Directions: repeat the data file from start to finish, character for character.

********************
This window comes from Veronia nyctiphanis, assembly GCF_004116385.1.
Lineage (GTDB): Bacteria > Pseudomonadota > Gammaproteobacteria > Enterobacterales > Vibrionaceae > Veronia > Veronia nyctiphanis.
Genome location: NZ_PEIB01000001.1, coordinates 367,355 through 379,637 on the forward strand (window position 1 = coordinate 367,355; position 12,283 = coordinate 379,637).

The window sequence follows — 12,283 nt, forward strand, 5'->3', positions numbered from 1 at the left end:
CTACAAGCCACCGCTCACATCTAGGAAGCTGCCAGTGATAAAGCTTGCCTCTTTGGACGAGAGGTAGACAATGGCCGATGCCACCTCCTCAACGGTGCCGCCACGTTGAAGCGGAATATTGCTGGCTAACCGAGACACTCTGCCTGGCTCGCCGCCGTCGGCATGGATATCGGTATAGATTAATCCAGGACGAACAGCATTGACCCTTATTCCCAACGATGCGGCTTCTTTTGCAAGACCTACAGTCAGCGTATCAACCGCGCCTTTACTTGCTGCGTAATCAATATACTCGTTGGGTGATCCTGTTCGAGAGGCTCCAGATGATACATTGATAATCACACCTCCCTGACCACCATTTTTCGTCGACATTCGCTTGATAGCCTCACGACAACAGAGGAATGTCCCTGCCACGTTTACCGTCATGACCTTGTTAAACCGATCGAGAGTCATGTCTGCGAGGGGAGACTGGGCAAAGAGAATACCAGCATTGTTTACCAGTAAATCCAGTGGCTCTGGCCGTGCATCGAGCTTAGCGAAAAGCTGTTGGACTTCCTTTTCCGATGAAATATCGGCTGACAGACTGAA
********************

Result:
This window comes from Veronia nyctiphanis, assembly GCF_004116385.1.
Lineage (GTDB): Bacteria > Pseudomonadota > Gammaproteobacteria > Enterobacterales > Vibrionaceae > Veronia > Veronia nyctiphanis.
Genome location: NZ_PEIB01000001.1, coordinates 367,355 through 379,637 on the forward strand (window position 1 = coordinate 367,355; position 12,283 = coordinate 379,637).

The window sequence follows — 12,283 nt, forward strand, 5'->3', positions numbered from 1 at the left end:
CTACAAGCCACCGCTCACATCTAGGAAGCTGCCAGTGATAAAGCTTGCCTCTTTGGACGAGAGGTAGACAATGGCCGATGCCACCTCCTCAACGGTGCCGCCACGTTGAAGCGGAATATTGCTGGCTAACCGAGACACTCTGCCTGGCTCGCCGCCGTCGGCATGGATATCGGTATAGATTAATCCAGGACGAACAGCATTGACCCTTATTCCCAACGATGCGGCTTCTTTTGCAAGACCTACAGTCAGCGTATCAACCGCGCCTTTACTTGCTGCGTAATCAATATACTCGTTGGGTGATCCTGTTCGAGAGGCTCCAGATGATACATTGATAATCACACCTCCCTGACCACCATTTTTCGTCGACATTCGCTTGATAGCCTCACGACAACAGAGGAATGTCCCTGCCACGTTTACCGTCATGACCTTGTTAAACCGATCGAGAGTCATGTCTGCGAGGGGAGACTGGGCAAAGAGAATACCAGCATTGTTTACCAGTAAATCCAGTGGCTCTGGCCGTGCATCGAGCTTAGCGAAAAGCTGTTGGACTTCCTTTTCCGATGAAATATCGGCTGACAGACTGAA